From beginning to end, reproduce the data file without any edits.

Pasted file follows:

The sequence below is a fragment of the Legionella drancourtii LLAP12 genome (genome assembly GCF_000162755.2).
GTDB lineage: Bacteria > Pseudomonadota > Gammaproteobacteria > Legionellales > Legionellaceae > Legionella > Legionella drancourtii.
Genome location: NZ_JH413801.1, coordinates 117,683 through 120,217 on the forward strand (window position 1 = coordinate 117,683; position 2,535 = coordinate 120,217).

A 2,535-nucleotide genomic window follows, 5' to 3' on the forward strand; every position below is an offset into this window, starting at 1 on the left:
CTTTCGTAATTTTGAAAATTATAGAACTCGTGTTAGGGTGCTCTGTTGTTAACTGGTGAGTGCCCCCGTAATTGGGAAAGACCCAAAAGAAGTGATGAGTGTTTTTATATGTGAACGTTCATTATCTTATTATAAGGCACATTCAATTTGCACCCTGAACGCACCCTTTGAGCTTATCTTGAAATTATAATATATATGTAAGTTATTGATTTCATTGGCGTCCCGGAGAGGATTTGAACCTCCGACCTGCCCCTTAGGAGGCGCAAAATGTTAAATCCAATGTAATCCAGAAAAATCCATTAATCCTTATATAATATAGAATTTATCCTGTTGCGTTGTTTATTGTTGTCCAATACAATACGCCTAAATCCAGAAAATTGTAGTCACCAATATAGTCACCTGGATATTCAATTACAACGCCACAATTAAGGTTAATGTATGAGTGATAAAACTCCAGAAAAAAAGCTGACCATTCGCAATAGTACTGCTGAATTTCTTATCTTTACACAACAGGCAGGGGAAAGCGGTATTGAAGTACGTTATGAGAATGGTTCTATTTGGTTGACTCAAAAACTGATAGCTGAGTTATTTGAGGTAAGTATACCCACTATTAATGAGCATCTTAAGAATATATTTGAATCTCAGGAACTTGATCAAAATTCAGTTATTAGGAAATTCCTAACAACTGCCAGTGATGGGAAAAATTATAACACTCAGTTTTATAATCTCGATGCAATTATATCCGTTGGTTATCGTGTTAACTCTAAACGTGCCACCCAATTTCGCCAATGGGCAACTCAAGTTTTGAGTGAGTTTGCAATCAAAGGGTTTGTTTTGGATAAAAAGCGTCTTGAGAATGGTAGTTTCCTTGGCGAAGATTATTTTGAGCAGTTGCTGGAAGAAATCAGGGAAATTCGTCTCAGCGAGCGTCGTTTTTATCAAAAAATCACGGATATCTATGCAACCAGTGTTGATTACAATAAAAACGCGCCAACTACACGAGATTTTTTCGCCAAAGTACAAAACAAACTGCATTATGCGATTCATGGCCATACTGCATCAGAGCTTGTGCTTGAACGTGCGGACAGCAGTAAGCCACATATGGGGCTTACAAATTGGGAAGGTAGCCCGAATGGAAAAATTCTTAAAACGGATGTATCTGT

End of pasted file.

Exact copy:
The sequence below is a fragment of the Legionella drancourtii LLAP12 genome (genome assembly GCF_000162755.2).
GTDB lineage: Bacteria > Pseudomonadota > Gammaproteobacteria > Legionellales > Legionellaceae > Legionella > Legionella drancourtii.
Genome location: NZ_JH413801.1, coordinates 117,683 through 120,217 on the forward strand (window position 1 = coordinate 117,683; position 2,535 = coordinate 120,217).

A 2,535-nucleotide genomic window follows, 5' to 3' on the forward strand; every position below is an offset into this window, starting at 1 on the left:
CTTTCGTAATTTTGAAAATTATAGAACTCGTGTTAGGGTGCTCTGTTGTTAACTGGTGAGTGCCCCCGTAATTGGGAAAGACCCAAAAGAAGTGATGAGTGTTTTTATATGTGAACGTTCATTATCTTATTATAAGGCACATTCAATTTGCACCCTGAACGCACCCTTTGAGCTTATCTTGAAATTATAATATATATGTAAGTTATTGATTTCATTGGCGTCCCGGAGAGGATTTGAACCTCCGACCTGCCCCTTAGGAGGCGCAAAATGTTAAATCCAATGTAATCCAGAAAAATCCATTAATCCTTATATAATATAGAATTTATCCTGTTGCGTTGTTTATTGTTGTCCAATACAATACGCCTAAATCCAGAAAATTGTAGTCACCAATATAGTCACCTGGATATTCAATTACAACGCCACAATTAAGGTTAATGTATGAGTGATAAAACTCCAGAAAAAAAGCTGACCATTCGCAATAGTACTGCTGAATTTCTTATCTTTACACAACAGGCAGGGGAAAGCGGTATTGAAGTACGTTATGAGAATGGTTCTATTTGGTTGACTCAAAAACTGATAGCTGAGTTATTTGAGGTAAGTATACCCACTATTAATGAGCATCTTAAGAATATATTTGAATCTCAGGAACTTGATCAAAATTCAGTTATTAGGAAATTCCTAACAACTGCCAGTGATGGGAAAAATTATAACACTCAGTTTTATAATCTCGATGCAATTATATCCGTTGGTTATCGTGTTAACTCTAAACGTGCCACCCAATTTCGCCAATGGGCAACTCAAGTTTTGAGTGAGTTTGCAATCAAAGGGTTTGTTTTGGATAAAAAGCGTCTTGAGAATGGTAGTTTCCTTGGCGAAGATTATTTTGAGCAGTTGCTGGAAGAAATCAGGGAAATTCGTCTCAGCGAGCGTCGTTTTTATCAAAAAATCACGGATATCTATGCAACCAGTGTTGATTACAATAAAAACGCGCCAACTACACGAGATTTTTTCGCCAAAGTACAAAACAAACTGCATTATGCGATTCATGGCCATACTGCATCAGAGCTTGTGCTTGAACGTGCGGACAGCAGTAAGCCACATATGGGGCTTACAAATTGGGAAGGTAGCCCGAATGGAAAAATTCTTAAAACGGATGTATCTGT